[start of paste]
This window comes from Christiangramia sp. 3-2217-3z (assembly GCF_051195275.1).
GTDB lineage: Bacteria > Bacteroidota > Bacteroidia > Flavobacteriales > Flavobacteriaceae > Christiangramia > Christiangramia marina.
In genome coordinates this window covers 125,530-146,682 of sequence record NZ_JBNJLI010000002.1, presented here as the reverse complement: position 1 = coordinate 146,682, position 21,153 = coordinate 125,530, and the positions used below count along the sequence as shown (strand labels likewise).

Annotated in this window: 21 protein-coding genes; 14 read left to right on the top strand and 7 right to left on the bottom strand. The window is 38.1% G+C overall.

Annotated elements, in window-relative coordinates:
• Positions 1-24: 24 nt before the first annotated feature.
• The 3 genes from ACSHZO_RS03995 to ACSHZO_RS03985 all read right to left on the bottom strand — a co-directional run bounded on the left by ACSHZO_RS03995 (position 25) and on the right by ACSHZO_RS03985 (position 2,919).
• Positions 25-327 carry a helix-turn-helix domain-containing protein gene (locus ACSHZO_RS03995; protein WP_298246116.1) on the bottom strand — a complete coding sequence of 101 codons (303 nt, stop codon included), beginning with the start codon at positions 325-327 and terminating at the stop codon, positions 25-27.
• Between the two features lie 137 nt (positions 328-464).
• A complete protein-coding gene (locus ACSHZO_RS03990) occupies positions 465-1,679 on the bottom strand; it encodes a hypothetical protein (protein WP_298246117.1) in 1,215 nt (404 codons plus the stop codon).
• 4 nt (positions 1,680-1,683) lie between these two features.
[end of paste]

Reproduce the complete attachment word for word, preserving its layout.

This window comes from Christiangramia sp. 3-2217-3z (assembly GCF_051195275.1).
GTDB lineage: Bacteria > Bacteroidota > Bacteroidia > Flavobacteriales > Flavobacteriaceae > Christiangramia > Christiangramia marina.
In genome coordinates this window covers 125,530-146,682 of sequence record NZ_JBNJLI010000002.1, presented here as the reverse complement: position 1 = coordinate 146,682, position 21,153 = coordinate 125,530, and the positions used below count along the sequence as shown (strand labels likewise).

Annotated in this window: 21 protein-coding genes; 14 read left to right on the top strand and 7 right to left on the bottom strand. The window is 38.1% G+C overall.

Annotated elements, in window-relative coordinates:
• Positions 1-24: 24 nt before the first annotated feature.
• The 3 genes from ACSHZO_RS03995 to ACSHZO_RS03985 all read right to left on the bottom strand — a co-directional run bounded on the left by ACSHZO_RS03995 (position 25) and on the right by ACSHZO_RS03985 (position 2,919).
• Positions 25-327 carry a helix-turn-helix domain-containing protein gene (locus ACSHZO_RS03995; protein WP_298246116.1) on the bottom strand — a complete coding sequence of 101 codons (303 nt, stop codon included), beginning with the start codon at positions 325-327 and terminating at the stop codon, positions 25-27.
• Between the two features lie 137 nt (positions 328-464).
• A complete protein-coding gene (locus ACSHZO_RS03990) occupies positions 465-1,679 on the bottom strand; it encodes a hypothetical protein (protein WP_298246117.1) in 1,215 nt (404 codons plus the stop codon).
• 4 nt (positions 1,680-1,683) lie between these two features.